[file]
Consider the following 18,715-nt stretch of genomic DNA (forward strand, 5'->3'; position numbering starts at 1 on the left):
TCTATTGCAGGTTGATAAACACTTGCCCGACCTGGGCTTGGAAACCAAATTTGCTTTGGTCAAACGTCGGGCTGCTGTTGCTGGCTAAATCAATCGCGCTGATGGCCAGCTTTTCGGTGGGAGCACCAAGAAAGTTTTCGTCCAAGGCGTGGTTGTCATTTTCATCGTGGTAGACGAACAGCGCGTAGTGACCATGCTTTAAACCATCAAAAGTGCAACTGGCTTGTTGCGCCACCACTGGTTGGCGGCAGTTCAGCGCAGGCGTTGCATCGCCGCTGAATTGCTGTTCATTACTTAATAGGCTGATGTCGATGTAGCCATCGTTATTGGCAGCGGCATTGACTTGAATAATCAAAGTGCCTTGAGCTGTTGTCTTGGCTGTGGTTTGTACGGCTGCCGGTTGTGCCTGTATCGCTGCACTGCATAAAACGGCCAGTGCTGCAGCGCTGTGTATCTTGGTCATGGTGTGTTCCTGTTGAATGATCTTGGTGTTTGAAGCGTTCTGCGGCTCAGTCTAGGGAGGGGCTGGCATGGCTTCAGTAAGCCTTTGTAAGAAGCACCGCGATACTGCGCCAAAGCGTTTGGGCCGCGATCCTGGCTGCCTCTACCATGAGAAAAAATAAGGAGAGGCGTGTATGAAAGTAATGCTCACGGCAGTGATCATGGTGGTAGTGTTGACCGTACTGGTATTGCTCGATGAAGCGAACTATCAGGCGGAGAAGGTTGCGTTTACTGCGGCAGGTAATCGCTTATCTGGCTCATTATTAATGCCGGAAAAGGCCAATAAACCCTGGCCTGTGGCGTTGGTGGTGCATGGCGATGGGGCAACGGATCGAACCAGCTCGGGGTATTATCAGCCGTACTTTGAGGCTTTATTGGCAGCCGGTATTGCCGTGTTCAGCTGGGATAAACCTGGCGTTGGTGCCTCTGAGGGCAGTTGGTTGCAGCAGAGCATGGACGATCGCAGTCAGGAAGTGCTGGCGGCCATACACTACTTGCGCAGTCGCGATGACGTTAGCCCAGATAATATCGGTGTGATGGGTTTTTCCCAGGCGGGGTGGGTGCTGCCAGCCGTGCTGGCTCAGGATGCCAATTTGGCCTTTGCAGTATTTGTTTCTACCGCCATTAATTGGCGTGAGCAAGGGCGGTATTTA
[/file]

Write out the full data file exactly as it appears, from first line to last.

Consider the following 18,715-nt stretch of genomic DNA (forward strand, 5'->3'; position numbering starts at 1 on the left):
TCTATTGCAGGTTGATAAACACTTGCCCGACCTGGGCTTGGAAACCAAATTTGCTTTGGTCAAACGTCGGGCTGCTGTTGCTGGCTAAATCAATCGCGCTGATGGCCAGCTTTTCGGTGGGAGCACCAAGAAAGTTTTCGTCCAAGGCGTGGTTGTCATTTTCATCGTGGTAGACGAACAGCGCGTAGTGACCATGCTTTAAACCATCAAAAGTGCAACTGGCTTGTTGCGCCACCACTGGTTGGCGGCAGTTCAGCGCAGGCGTTGCATCGCCGCTGAATTGCTGTTCATTACTTAATAGGCTGATGTCGATGTAGCCATCGTTATTGGCAGCGGCATTGACTTGAATAATCAAAGTGCCTTGAGCTGTTGTCTTGGCTGTGGTTTGTACGGCTGCCGGTTGTGCCTGTATCGCTGCACTGCATAAAACGGCCAGTGCTGCAGCGCTGTGTATCTTGGTCATGGTGTGTTCCTGTTGAATGATCTTGGTGTTTGAAGCGTTCTGCGGCTCAGTCTAGGGAGGGGCTGGCATGGCTTCAGTAAGCCTTTGTAAGAAGCACCGCGATACTGCGCCAAAGCGTTTGGGCCGCGATCCTGGCTGCCTCTACCATGAGAAAAAATAAGGAGAGGCGTGTATGAAAGTAATGCTCACGGCAGTGATCATGGTGGTAGTGTTGACCGTACTGGTATTGCTCGATGAAGCGAACTATCAGGCGGAGAAGGTTGCGTTTACTGCGGCAGGTAATCGCTTATCTGGCTCATTATTAATGCCGGAAAAGGCCAATAAACCCTGGCCTGTGGCGTTGGTGGTGCATGGCGATGGGGCAACGGATCGAACCAGCTCGGGGTATTATCAGCCGTACTTTGAGGCTTTATTGGCAGCCGGTATTGCCGTGTTCAGCTGGGATAAACCTGGCGTTGGTGCCTCTGAGGGCAGTTGGTTGCAGCAGAGCATGGACGATCGCAGTCAGGAAGTGCTGGCGGCCATACACTACTTGCGCAGTCGCGATGACGTTAGCCCAGATAATATCGGTGTGATGGGTTTTTCCCAGGCGGGGTGGGTGCTGCCAGCCGTGCTGGCTCAGGATGCCAATTTGGCCTTTGCAGTATTTGTTTCTACCGCCATTAATTGGCGTGAGCAAGGGCGGTATTTA